Madison, a small city on the Ohio River was once the pork packing capital of the world, eclipsing its larger upstream neighbor Cincinnati. In 1850, a Madison newspaper bragged that the city had five times as many hogs as Cincinnati.
Unfortunately, the story wasn't true. Madison was a leading city for slaughtering hogs and packing porjs. But it never came close to matching the volume of business done in the Queen City. It did close the gap in 1852, Madison’s greatest year and the last year of growth in its pork market.
In 1837, the first year that statistics are available for Madison, it handled 13,000 hogs while Milton, Ky., processed 5,000, according to the Western Address Directory. Cincinnati packed 103,000 that year. Madison only topped 100,000 once and that was in that final year of glory. Madison’s three best years were 1850, 1851 and 1852 and the number of hogs was reported at 93,949, 94,984, and 130,730, and had the town been able to maintain its dominance in Indiana railroads, it probably would have kept growing.
But even then, from 1833 through 1851, Cincinnati had only two years in which its volume dropped below 100,000 hogs. There were 85,000 in 1833 and 95,000 in 1840. In the 1840s, there were five years in which the totals were 213,000 or higher. In 1848, 1849 and 1850, Cincinnati houses packed 498,160, 310,000 and 401,755 hogs respectively. There was a reason Cincinnati, not Madison, was nicknamed “Porkopolis” during that era.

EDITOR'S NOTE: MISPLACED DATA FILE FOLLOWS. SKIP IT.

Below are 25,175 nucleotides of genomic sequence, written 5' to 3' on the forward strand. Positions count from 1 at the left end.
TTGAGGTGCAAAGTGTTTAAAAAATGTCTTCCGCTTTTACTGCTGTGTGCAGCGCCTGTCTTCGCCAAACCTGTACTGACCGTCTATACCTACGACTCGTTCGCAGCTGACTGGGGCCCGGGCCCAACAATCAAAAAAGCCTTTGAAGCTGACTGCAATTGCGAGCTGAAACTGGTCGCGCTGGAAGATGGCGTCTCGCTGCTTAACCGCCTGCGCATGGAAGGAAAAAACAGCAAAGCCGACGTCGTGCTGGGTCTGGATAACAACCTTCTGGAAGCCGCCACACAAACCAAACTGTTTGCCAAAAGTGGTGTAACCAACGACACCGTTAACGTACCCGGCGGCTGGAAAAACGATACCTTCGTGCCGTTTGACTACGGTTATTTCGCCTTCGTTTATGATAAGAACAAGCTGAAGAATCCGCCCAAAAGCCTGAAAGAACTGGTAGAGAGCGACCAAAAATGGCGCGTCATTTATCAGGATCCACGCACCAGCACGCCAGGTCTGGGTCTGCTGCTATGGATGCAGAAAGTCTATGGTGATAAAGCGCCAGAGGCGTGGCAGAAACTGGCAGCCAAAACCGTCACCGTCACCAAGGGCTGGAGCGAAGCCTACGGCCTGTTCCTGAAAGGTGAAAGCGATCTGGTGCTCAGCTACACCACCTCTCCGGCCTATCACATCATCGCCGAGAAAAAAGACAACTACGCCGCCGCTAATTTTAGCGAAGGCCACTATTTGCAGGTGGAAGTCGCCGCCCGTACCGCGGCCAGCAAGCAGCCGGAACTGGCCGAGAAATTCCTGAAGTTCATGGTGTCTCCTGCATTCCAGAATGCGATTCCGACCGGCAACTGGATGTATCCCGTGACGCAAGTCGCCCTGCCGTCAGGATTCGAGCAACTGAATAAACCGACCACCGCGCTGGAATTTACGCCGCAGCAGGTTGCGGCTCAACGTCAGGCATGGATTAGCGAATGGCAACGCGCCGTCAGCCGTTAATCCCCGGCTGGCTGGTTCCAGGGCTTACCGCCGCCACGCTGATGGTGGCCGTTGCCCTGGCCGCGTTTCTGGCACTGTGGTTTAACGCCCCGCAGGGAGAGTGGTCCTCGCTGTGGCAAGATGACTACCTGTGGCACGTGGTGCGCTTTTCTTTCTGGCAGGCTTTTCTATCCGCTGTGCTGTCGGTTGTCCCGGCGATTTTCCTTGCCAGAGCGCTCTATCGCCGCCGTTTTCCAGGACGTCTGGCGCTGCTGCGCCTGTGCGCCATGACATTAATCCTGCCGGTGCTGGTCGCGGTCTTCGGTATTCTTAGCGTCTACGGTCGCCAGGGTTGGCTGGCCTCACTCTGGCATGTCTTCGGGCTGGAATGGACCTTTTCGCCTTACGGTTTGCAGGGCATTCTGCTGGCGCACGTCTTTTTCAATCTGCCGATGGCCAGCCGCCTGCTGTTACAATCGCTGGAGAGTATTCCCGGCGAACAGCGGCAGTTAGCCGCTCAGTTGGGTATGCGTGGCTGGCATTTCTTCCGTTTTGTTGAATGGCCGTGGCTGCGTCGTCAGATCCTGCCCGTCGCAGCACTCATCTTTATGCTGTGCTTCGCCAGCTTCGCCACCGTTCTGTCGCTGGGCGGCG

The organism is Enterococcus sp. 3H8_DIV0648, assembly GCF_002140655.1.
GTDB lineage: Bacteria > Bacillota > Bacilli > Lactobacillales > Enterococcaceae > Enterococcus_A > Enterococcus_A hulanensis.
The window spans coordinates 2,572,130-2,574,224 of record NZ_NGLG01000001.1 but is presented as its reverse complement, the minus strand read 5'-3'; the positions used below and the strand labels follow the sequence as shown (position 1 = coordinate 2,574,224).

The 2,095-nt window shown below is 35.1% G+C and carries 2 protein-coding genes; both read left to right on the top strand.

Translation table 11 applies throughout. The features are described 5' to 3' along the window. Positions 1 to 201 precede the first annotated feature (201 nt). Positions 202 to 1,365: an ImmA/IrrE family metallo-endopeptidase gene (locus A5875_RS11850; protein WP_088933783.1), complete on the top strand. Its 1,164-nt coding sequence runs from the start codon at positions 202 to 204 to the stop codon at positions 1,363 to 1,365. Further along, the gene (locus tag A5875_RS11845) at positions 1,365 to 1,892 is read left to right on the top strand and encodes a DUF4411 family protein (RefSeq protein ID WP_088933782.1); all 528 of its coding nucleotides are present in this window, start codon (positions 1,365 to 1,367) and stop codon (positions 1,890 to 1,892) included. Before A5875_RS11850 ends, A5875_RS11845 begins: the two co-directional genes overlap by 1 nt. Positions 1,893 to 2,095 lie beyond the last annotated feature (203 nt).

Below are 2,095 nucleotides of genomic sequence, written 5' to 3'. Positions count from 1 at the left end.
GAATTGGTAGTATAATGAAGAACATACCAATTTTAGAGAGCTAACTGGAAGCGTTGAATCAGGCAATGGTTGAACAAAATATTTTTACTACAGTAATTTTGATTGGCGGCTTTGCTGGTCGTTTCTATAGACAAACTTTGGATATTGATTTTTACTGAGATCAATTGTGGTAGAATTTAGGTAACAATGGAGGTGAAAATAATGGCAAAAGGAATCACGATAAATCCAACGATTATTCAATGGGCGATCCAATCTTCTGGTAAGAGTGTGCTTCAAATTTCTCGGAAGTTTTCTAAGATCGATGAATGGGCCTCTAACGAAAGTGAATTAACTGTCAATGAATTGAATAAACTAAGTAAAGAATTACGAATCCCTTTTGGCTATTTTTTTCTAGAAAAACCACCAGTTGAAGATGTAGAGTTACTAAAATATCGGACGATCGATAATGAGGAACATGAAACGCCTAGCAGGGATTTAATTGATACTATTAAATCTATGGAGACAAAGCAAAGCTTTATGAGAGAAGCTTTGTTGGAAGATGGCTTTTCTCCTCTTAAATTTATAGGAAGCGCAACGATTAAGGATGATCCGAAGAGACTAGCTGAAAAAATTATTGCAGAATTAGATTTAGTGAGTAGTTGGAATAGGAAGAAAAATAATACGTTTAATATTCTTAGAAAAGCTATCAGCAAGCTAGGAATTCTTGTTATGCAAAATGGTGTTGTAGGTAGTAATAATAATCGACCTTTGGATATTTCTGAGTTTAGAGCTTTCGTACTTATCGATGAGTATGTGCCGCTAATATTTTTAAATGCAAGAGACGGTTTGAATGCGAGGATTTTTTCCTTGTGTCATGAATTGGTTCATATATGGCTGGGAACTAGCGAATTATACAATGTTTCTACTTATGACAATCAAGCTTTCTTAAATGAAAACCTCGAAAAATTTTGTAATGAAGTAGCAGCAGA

The Cincinnati numbers were from the book The Industry Resources of the Southern and Western States, published in 1852 by J.B.D. DeBow, a Louisiana professor who was known for his magazine DeBow’s Review, which covered a wide range of economic issues in these regions. While statistics vary in other sources, none of them put Madison in the lead in any year.
The reasons for Cincinnati’s dominance are likely very simple: it was founded earlier and it was bigger so it had the time to develop the resources that Madison was just beginning to attract. Also, while the area to the north of Madison was just starting to develop in the 1830s, Cincinnati was able to draw on a more mature farm economy from most directions.
Cincinnati packing houses could also offer more money to farmers. The 1850 annual report of the Madison and Indianapolis Railroad noted that in good weather, some farmers drove their hogs to Cincinnati, rather than shipping them to Madison, probably reflecting a combination of higher prices paid there and the high rates the Madison railroad charged.
When the railroads linked, Cincinnati picked up more business. And as is accurately told, Madison’s booms days were over.